The Fresh Loaf

A Community of Amateur Bakers and Artisan Bread Enthusiasts.

I've seen fire and I've felt pain...

proth5's picture

I've seen fire and I've felt pain...

Lest anyone who reads my posts think I know what I'm doing, I've decided to post my latest adventure as an illustration to the contrary.

The story of how the tandoor got into my back yard is one for which the world is not prepared, but it is there, the weather is too hot to turn on the oven, and I thought to myself “Well, this is a good time to learn to make naan.”

The first step is getting the right tools.  After watching and watching the YouTube video of a chef making naan, I decided that the little tool seemed pretty handy.

Although it just looks like a wad of towels, it is actually a convex pad of compressed straw covered with a cloth.  It is firm enough so that (if you know what you are doing) you can get the naan dough to make good contact with the side of the tandoor.  It is pictured below:

Bread Pad 

Armed with the tool – the next step is to heat up the tandoor.  It took about two hours for my model (pictured below) to heat to the point where the walls were nearly 700F.

Not Pretty, but it gets the job done Fire in the hole

So it was time to cook the naan. 

I took about 4oz of dough and shaped it into thin disks and then draped them over the dough pad (sort of as per the video), gave them a quick spray of water (so they would stick better – hahahahahaha) and steeled myself to put my hand near a 700F tandoor entrance to stick the dough to the side.My first disk (of six)dropped promptly to the bottom to become a flaming dough ball.

Oh well.  I learned that you really need to apply some firm pressure on that tool.  Never mind the smell of burning feather as the hair was singed off my hand.

Finally disk three stuck.  But it also stuck to the side of the tandoor when it was done and came off in shreds.  Four was the turning point (or so I thought) and I moved on to five feeling like I had figured this thing out.  Four and five are featured in the pictures below.

One finally Stuck!

Looks almost good enough to eat

Two of six isn't bad... 

Number six showed me to be overconfident and slid off the dough pad without ever making contact with the tandoor wall.

Well, two out of six isn’t bad – and what bread I did get was eaten with relish.  Of course, failure never deters me – it just makes me more determined.  I’ll be back with a report when the whole thing has been perfected. In about a year or so...

Meanwhile my consolation prize is pictured below.  It has been a long while since I had real Tandoori food…

Consolation prize

Happy Baking!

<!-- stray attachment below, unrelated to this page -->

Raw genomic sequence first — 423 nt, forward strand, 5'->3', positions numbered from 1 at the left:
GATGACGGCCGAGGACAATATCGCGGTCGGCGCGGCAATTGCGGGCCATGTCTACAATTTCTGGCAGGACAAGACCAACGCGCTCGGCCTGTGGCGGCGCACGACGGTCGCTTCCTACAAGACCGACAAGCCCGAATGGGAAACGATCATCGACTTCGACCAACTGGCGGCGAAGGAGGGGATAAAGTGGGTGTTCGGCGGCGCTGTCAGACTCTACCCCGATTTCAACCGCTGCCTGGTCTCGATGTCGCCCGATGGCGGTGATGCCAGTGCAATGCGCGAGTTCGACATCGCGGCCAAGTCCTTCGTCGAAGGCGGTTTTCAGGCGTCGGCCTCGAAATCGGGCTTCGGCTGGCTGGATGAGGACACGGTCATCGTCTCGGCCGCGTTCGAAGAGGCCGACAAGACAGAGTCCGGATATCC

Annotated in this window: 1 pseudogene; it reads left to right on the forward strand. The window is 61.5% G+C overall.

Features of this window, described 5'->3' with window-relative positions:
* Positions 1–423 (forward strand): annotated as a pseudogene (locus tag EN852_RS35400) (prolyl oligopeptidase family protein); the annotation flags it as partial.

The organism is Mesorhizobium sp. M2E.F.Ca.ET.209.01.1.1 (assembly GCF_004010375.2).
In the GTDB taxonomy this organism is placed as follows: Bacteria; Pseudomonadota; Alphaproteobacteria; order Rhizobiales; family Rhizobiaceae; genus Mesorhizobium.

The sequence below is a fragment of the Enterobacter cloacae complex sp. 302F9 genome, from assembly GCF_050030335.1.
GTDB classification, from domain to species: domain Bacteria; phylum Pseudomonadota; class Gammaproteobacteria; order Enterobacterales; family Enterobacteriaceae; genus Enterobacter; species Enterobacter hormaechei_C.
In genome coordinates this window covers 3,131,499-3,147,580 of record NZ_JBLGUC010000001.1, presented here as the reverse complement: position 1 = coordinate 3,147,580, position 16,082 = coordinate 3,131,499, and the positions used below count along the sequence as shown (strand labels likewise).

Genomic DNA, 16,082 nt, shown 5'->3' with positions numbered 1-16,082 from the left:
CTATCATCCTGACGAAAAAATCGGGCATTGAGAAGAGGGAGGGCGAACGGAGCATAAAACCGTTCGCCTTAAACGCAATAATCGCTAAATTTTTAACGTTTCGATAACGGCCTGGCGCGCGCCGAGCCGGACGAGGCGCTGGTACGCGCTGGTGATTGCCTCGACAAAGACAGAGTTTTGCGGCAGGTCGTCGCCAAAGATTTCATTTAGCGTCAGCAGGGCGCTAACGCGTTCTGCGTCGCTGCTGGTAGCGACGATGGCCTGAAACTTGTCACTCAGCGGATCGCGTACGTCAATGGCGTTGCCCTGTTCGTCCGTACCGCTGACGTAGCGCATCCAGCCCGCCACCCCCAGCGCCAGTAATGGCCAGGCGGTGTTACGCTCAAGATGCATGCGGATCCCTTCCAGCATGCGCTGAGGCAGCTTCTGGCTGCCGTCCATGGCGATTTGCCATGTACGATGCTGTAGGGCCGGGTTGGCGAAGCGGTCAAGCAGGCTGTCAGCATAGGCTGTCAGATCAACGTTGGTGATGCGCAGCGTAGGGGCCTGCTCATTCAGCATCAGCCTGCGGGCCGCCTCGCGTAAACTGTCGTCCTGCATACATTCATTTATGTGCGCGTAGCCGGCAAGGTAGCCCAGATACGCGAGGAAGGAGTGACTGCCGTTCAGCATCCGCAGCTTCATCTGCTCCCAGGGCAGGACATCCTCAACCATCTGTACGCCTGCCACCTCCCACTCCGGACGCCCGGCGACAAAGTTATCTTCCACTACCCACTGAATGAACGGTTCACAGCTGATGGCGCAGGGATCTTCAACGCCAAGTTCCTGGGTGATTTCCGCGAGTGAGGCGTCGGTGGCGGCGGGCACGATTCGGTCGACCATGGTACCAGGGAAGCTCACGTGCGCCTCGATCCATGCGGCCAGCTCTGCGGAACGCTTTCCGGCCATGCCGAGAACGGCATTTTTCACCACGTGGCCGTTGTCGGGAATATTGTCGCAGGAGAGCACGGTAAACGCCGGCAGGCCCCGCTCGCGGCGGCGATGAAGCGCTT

weavershouse's picture

You are brave and funny and probably now hairless. Where in the world did you get that cooker?


That chicken looked so good, was it cooked in that beast? Sorry.                                      weavershouse

proth5's picture

Truely, the story of how is a story for which the world is not prepared.  But I note that there are many companies that you can find on the internet that will ship you a nicer one if you feel the need.

It's a beast alright - not pretty on the outside, but well constructed and sturdy - it has survived a number of Denver winters with no protection.  Just a little touchup paint - that's really all it needs...

Chicken was threaded on a skewer and cooked in the tandoor.  This is hot and scary work, but the chicken was cooked in under 10 mins...

Now that all the hair is off my right arm - I see no reason not to make this my Friday night tradition.  I'll get it right - I'll get it right - I'll...

Happy Baking!

foolishpoolish's picture

That's some serious naan there! and the tandoori chicken looks mighty tasty and juicy.

Tandoor looks scary though! You are brave (or made of asbestos!)


proth5's picture

is the word - but you are just too polite to use it.  I can be a maniac.  I know this.

A bowl of ice water is kept nearby.  I didn't need it this time, but I will, I will...

breadnerd's picture

I bet they're like crepes--the first one never turns out. 'Course maybe with some practice...

Just make more dough next time LOL. And that chicken looks awesome too!

Very cool oven! And hot! Reminds me of when I was gently lecturing my guy on being more careful when he singed his eyelashes adding wood to the mud oven fire...and then he said maybe I should look in the mirror.... Yep, mine were gone too!

proth5's picture

The small comfort that I do have is that when I get my woodburning bread oven, I will have toughened up considerably.